Composting by Using Takakura Method

Meilisa Dwi N
5 min readMay 25, 2020


Brief steps of composting by using Takakura Basket method -made with Canva.

It’s been about a month since my last story and OMG I realized how procrastinator I am. Hopefully I can constantly write anything useful here, as what motives me signing up here. Ok enough.

As I said in my last story, I should tell you how I made my Takakura Basket and how to convert the kitchen waste into compost with it. But during this 2 weeks, I would inform that I made some mistakes so that mine is failed hahaha. It should be clean and smell good, but mine is not. Since my family was annoyed with its smell, my Dad threw it away to the ricefield and I have to restart this project. Well it’s not a big problem actually, still there’s is something you learned in every failure, isn’t it? After evaluating some mistakes and asking to the experts, I will remake it again, soon.

All you need to make this kind of kitchen-waste-into-compost-converter is:

  • Basket. Of course. If you have the old one, for sure you can use it. There’s only one specification: it has holes. It’s needed as the air circulatory track. Whether it’s made of plastic, bamboo, iron, or anything, it’s up to you. I suggest you to use the one which has longer dimension for the height than the wide (you’ll know the reason later).
  • Rice hulls. Actually you can also the burnt one which has black color, some people also said you can replace it with the sawdust. The function is to absorb the water and maintain the humidity inside. Since the rice hulls has higher absorption ability than the burnt, I recommend you to use rice hulls. It’s not hard to find it, gardening store will provide you this and the price is cheap (about IDR 15K/sack).
  • Mesh fabric. Actually you also can use the usual fabric. It will be used to wrap the rice hulls and make it like pillow shape.
  • EM4. This contains microorganism as the decomposer. Choose the one for farming (usually the bottle is yellow). (anyway you have to read and do the instruction of using EM4 on the label first)
  • Stirrer. You can use anything. I use the rice ladle because my Mom has so much as it’s the bonus while buying the rice.
  • Scissor / cutter. You will need it for cutting out the waste, but if you think you can do it by your hand it’s okay.

There you go, here’s the sketch. Go on and make your composter!

Takakura Basket’s Sketch. -made with Canva.

Then, what to do? The brief steps are: prepare — cut — mix.

  1. Prepare the material: the Takakura Basket, kitchen / food waste, EM4, and additionally you can use scissor / cutter.
  2. Cut out the kitchen waste. Smaller is better. Anyway, you can add anything here except the animal-based material (like meat and fish) because it will initiate the larvae and make it smells bad. Actually some said that it’s okay to throw away everything, but I made 2 exception: the animal-based material and over-stale food. I was used to put vegetable waste, eggshell, staled tempeh, and the yesterday-rice. You can add the waste anytime.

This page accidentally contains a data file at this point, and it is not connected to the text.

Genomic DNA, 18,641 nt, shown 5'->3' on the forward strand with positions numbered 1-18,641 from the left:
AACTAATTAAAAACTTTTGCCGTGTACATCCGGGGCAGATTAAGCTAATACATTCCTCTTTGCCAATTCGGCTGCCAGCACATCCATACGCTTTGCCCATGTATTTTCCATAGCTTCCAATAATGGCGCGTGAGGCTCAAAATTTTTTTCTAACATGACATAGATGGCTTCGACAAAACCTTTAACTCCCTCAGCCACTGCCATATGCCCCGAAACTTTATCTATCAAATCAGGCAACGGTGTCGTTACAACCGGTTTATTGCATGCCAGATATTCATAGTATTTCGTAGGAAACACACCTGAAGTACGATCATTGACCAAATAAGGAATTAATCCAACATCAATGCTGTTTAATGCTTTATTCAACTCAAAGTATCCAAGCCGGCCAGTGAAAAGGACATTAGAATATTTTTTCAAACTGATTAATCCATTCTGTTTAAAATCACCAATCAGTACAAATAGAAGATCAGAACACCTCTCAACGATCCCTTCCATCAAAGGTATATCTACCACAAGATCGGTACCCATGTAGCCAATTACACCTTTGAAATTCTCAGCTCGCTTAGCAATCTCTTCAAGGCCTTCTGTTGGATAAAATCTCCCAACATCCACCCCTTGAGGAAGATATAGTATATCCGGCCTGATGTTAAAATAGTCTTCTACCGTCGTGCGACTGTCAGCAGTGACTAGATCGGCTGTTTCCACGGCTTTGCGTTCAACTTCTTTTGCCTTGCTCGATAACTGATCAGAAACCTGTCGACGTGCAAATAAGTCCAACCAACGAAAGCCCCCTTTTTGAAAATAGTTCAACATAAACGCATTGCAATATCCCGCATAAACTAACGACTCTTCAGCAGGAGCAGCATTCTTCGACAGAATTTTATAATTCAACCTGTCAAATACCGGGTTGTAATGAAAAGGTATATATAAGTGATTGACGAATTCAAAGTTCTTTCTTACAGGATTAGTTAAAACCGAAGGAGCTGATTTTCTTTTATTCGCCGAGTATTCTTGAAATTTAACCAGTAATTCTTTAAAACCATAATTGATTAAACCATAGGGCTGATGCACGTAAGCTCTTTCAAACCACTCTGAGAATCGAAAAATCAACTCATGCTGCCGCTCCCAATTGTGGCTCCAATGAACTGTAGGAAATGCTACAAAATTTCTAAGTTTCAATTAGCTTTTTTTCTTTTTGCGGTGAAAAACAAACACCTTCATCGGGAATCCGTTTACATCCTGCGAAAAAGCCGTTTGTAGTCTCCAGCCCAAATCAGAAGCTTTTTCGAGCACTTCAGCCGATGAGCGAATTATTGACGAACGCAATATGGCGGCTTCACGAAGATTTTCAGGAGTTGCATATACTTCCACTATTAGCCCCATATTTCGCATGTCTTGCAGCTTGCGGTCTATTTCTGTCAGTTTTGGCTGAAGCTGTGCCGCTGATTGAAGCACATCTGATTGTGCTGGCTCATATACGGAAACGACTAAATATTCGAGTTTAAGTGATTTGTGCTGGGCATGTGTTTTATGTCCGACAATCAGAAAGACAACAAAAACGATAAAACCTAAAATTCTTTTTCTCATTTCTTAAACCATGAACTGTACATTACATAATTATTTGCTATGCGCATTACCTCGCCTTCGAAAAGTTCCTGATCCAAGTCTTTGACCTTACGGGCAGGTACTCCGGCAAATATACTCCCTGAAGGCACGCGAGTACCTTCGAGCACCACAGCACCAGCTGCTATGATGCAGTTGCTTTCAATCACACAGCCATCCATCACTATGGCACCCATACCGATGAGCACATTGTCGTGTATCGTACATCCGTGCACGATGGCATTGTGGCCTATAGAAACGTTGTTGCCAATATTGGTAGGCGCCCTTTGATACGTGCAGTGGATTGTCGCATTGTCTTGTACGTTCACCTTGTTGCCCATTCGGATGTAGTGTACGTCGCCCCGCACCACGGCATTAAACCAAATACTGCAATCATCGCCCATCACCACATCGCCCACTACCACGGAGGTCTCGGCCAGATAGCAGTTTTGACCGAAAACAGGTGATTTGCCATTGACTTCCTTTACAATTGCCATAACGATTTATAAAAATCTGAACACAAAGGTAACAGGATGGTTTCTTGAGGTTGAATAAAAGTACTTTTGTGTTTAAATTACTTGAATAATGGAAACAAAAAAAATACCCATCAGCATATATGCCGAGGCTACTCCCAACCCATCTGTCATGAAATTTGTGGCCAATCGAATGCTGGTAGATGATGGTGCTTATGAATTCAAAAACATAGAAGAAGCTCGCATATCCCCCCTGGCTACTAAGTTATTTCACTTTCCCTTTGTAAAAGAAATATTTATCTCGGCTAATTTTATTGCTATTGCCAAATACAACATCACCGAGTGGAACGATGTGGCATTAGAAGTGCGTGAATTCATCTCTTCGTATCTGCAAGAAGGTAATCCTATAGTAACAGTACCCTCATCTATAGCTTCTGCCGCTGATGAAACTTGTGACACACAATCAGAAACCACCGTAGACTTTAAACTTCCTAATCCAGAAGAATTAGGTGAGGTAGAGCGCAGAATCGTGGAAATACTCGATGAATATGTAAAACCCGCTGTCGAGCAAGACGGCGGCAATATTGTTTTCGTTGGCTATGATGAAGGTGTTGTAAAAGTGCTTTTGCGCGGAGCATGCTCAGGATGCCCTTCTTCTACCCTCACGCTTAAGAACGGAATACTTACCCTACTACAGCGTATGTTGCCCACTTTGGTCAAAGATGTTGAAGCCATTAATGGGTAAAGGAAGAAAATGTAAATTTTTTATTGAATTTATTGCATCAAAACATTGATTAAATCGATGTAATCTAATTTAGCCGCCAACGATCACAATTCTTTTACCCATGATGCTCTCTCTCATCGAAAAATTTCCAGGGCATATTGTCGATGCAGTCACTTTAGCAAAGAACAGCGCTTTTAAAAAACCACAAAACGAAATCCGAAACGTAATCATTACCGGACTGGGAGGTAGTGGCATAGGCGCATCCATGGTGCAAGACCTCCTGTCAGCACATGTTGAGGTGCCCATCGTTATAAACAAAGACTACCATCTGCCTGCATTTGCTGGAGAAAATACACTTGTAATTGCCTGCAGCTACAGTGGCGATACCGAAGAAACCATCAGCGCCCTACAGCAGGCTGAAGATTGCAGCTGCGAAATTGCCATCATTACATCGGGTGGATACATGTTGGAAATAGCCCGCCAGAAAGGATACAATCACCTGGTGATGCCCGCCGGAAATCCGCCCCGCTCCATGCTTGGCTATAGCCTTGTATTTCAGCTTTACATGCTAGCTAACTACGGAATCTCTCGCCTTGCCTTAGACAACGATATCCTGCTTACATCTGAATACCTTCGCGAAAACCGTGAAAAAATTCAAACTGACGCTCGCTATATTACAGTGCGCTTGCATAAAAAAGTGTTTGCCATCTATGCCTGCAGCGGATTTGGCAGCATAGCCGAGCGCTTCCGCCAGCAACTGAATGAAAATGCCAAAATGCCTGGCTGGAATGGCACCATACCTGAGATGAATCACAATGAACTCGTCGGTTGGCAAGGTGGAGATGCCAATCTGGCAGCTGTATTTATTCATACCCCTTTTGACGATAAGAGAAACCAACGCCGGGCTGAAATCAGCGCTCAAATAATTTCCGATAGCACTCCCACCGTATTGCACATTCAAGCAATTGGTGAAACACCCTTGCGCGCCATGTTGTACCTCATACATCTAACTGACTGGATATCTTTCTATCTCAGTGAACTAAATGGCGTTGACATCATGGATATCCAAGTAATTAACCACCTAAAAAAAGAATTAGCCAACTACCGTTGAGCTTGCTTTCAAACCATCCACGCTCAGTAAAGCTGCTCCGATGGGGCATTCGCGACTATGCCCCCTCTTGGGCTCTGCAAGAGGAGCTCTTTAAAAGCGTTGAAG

3. Mix out the waste and the soil / compost, then add EM4. This is why I said the smaller its size is better, because the area which will have contact with microorganism is wider so that it ease the decomposing process.

You can place the basket anywhere. It’s clean. The insect (like ant and fly which usually comes to the bin) seems not interested with this basket. Ah, once I found out that the ants came, maybe because I threw sweet cake and I didn’t cut it off so that the ant could realize there’s the food source there, then after I cut it into pieces, the ants didn’t come again.

You won’t smell something bad like what’s you find on the garbage truck. The scent is various, based on what’s you put inside. On the first days, my mom made orange drink almost everyday, so I put the waste on the bin. The next days I smell the orange scent from there haha. Beside its unique scent, what will you find is the warm temperature inside. I could feel it while mixing it with the new waste I just put in.

Everything went well, the waste usually broke down into pieces (and I couldn’t recognize what it is) for 2–5 days, based on the type. Then, the 2nd week I found out that the basket gave me bad odor. Then I was so sure that I made the mistake. After analyzed what could be wrong, I assumed that one of the kitchen waste shouldn’t put in is over-stale food. I put the over-stale rice inside (I let the rice on the room temperature for about 2 days so until secreted water and smells so bad). Not only the odor, what made me annoyed also the maggot. I thought the stale-rice contained the fly egg.

I’ve asked the experts, they said I could add gips, or dry it in the sun. Of course it will take time to normalize it again. But my family totally were annoyed by its bad odor, so that my Dad brought it to his ricefield.

Okay. I failed for my 1st try. At least, I know what’s made me fail so that I won’t repeat it again and I could tell the other not to do same things. Anyway, let me tell you, I write it here to motivate myself not to stop. Once, someone said to me, one of the ways we can do to constantly do something is to write it and publish in our social media. Sharing is caring. How can we share something if we ourselves didn’t do and take care of it?



Meilisa Dwi N

Meilisa is a photography enthusiast who has interest in agriculture.